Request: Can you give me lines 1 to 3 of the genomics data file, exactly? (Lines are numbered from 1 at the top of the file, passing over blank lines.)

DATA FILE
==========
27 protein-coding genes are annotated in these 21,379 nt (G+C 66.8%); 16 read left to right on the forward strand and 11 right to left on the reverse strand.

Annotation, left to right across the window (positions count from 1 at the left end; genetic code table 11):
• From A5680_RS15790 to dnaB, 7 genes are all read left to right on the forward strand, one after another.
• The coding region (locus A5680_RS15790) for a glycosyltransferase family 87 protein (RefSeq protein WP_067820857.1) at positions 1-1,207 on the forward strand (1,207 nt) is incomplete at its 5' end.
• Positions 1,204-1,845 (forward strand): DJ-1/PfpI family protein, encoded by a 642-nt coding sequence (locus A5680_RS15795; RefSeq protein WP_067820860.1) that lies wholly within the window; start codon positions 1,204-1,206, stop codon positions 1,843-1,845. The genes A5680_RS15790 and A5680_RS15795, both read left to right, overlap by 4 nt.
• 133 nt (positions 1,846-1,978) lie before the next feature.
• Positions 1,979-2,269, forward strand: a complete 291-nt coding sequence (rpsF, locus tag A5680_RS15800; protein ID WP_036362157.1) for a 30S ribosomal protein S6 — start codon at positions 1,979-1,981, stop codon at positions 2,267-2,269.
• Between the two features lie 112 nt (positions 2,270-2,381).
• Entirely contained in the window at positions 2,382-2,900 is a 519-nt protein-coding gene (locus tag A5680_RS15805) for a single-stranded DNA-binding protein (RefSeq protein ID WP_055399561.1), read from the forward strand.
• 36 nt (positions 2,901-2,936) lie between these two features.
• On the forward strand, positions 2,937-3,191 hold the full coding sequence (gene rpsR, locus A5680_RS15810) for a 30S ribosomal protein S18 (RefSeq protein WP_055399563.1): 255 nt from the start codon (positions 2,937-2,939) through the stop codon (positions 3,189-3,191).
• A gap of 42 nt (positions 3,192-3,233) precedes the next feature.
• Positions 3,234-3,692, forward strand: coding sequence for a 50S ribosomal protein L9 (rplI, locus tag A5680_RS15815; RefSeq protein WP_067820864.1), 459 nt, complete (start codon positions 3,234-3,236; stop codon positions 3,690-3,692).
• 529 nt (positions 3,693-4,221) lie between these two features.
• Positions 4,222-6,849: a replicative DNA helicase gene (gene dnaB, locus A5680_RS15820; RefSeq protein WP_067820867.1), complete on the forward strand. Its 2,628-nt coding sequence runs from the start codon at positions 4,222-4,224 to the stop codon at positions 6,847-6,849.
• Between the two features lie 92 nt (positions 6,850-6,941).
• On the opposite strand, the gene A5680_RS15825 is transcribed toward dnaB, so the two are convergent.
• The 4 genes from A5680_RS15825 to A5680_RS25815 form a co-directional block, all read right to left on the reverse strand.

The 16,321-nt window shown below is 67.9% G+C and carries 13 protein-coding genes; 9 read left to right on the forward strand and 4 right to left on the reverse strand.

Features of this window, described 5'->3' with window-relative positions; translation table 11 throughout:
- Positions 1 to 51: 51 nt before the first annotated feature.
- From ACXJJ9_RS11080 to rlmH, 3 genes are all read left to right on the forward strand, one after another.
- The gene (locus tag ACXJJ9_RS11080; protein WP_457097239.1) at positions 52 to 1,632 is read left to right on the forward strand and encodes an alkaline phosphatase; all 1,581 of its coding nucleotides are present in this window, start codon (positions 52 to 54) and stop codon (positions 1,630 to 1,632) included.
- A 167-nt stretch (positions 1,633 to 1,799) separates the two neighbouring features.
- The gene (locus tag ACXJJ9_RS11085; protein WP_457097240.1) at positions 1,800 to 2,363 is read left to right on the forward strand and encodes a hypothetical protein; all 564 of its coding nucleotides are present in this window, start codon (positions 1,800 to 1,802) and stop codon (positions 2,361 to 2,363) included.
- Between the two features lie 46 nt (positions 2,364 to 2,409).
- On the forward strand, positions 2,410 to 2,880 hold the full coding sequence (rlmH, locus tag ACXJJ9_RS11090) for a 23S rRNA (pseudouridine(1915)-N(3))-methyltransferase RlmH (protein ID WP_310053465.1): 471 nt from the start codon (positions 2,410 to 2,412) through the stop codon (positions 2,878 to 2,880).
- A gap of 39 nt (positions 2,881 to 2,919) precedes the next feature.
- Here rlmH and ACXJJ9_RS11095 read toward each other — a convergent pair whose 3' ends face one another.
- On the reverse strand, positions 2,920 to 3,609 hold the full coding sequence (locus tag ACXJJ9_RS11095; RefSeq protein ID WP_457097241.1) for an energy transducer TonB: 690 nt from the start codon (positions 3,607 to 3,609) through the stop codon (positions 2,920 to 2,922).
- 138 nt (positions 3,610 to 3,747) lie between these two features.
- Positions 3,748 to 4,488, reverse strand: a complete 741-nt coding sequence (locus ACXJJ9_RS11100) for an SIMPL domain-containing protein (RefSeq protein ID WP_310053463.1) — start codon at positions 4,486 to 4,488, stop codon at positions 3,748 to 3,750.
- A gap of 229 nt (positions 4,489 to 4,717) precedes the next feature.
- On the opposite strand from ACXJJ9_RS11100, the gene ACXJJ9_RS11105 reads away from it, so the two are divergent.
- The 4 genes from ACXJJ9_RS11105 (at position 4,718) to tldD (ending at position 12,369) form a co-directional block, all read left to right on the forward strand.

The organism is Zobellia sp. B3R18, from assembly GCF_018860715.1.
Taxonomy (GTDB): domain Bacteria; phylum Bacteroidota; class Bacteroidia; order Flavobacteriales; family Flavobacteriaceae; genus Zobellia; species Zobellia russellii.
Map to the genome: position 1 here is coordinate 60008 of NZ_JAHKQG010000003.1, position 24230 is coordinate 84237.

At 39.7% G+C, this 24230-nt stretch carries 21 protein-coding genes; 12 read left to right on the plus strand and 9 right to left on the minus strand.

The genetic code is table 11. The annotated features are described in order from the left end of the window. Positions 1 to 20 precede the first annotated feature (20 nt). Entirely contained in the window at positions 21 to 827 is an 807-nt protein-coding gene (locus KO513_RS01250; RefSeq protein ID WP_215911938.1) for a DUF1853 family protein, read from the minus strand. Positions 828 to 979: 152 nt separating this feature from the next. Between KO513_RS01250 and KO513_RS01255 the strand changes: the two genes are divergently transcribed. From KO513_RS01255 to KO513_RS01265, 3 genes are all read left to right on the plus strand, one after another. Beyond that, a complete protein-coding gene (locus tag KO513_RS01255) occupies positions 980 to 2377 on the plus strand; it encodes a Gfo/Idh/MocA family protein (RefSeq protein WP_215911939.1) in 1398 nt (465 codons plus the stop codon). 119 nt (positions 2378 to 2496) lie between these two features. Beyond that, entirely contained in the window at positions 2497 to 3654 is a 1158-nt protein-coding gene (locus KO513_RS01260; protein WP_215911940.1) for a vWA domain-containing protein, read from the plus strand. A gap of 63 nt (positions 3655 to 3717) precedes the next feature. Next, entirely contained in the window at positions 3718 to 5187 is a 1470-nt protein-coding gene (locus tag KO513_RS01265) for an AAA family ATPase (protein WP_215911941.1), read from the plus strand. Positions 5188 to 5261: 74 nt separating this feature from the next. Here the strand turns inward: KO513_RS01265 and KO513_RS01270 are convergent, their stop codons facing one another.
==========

27 protein-coding genes are annotated in these 21,379 nt (G+C 66.8%); 16 read left to right on the forward strand and 11 right to left on the reverse strand.

Annotation, left to right across the window (positions count from 1 at the left end; genetic code table 11):
• From A5680_RS15790 to dnaB, 7 genes are all read left to right on the forward strand, one after another.